NEW HAMPSHIRE, USA — Editor's note: The related video above was published last year.
Driving a flying car just became a bit easier for New Hampshire residents.
Last week, Gov. Chris Sununu signed a bill nicknamed the "Jetson Bill," after the animated sitcom "The Jetsons." The legislation allows "roadable aircraft" to drive on state roads.
While New Hampshirites won't be allowed to take off from their public roads, the new law allows road registration for their flying cars. This allows aircraft to be driven from one's home to an airport.
The bill also provides rules for accidents and inspections of these vehicles.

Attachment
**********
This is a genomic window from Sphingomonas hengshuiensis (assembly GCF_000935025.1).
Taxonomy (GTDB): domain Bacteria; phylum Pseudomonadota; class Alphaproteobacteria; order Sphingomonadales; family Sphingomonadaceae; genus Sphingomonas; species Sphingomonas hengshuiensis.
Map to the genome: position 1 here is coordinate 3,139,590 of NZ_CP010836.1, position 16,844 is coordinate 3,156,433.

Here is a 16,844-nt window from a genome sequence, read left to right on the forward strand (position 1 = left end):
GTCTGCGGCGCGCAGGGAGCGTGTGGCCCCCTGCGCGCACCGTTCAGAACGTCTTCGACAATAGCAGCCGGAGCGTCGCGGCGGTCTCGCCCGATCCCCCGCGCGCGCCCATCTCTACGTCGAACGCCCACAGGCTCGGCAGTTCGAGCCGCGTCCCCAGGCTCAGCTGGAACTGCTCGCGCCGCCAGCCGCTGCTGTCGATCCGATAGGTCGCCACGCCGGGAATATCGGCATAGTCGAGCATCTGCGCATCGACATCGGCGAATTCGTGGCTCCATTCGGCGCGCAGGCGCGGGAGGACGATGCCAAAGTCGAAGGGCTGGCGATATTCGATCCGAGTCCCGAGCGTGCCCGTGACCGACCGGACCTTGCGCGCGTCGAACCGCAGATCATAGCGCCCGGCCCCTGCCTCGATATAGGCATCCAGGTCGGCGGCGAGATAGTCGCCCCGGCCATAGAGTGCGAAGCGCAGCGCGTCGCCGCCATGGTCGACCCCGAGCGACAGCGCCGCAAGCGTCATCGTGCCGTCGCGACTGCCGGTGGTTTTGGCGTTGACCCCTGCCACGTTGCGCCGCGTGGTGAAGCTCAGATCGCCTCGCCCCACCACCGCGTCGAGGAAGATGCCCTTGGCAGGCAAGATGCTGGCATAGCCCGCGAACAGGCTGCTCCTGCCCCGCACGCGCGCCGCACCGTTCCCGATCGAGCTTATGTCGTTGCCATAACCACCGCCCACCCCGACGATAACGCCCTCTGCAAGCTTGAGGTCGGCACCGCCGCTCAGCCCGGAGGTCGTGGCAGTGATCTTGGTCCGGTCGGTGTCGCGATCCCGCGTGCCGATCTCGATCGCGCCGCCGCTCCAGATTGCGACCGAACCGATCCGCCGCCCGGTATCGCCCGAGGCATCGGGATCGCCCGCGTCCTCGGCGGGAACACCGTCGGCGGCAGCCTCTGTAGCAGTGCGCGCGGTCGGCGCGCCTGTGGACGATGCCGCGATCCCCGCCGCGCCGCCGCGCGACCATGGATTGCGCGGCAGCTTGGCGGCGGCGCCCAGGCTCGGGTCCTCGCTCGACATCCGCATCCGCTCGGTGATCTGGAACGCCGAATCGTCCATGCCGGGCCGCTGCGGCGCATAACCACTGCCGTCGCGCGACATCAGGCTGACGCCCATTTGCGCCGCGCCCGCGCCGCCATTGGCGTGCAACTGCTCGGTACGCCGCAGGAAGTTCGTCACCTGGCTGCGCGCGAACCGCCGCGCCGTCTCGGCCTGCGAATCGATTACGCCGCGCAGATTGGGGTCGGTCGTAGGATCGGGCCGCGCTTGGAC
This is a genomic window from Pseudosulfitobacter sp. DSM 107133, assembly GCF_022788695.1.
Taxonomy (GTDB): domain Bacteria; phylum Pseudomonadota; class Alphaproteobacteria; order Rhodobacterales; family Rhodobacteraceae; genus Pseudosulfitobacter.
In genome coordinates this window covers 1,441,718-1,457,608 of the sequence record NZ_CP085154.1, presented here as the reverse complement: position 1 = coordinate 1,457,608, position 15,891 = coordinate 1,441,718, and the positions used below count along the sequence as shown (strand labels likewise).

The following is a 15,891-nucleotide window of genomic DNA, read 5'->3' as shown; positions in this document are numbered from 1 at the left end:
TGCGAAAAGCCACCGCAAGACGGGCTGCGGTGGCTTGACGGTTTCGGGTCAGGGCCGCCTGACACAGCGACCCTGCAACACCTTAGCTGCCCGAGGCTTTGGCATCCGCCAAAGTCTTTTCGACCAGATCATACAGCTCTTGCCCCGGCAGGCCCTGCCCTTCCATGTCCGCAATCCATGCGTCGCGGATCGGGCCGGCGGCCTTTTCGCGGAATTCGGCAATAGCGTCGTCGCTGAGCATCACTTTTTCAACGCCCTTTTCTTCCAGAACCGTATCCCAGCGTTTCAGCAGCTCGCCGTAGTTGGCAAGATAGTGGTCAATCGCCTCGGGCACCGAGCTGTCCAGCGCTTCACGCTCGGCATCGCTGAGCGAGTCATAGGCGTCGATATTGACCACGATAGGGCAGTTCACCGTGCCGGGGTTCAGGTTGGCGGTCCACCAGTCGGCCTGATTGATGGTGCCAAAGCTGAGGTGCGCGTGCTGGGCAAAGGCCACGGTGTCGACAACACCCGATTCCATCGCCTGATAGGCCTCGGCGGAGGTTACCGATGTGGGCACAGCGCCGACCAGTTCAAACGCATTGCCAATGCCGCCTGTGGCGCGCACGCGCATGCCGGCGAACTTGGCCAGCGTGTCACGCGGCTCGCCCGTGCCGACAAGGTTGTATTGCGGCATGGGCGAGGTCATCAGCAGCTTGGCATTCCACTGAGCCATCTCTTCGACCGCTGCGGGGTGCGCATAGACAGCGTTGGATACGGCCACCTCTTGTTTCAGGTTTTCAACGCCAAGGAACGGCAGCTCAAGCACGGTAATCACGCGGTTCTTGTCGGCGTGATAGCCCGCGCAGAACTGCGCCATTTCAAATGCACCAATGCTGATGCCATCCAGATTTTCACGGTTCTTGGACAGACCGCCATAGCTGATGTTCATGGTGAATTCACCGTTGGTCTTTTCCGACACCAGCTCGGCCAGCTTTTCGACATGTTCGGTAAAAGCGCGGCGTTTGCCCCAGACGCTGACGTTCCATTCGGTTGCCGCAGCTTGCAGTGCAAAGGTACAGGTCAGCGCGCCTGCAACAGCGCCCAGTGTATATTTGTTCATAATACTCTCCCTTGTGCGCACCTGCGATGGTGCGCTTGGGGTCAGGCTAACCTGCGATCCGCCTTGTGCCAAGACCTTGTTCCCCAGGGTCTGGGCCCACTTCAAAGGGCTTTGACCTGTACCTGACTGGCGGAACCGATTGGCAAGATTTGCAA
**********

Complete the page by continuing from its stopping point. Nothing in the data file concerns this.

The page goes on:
Three flying car manufacturing companies, Samson Sky, Terrafugia and PAL-V, the latter two based in New Hampshire, all helped craft the measure.
"This is landmark legislation, and places New Hampshire at the leading edge of incorporating roadable aircraft into a state transportation system," Sam Bousfield, CEO of Samson Sky, said in a press release.
These vehicles still do not have permission to fly above the same roadways they can drive on. That requires permission from the Federal Aviation Administration, which remains a long way off, Axios reports.
Before the aircraft can be certified for the roads in New Hampshire, the FAA has to first inspect it and issue a tail number, commonly called an "N" number.
The bill received bipartisan support in the state legislature, with Republican Rep. Steve Smith sponsoring it, and Democratic Sen. David Watters co-sponsoring.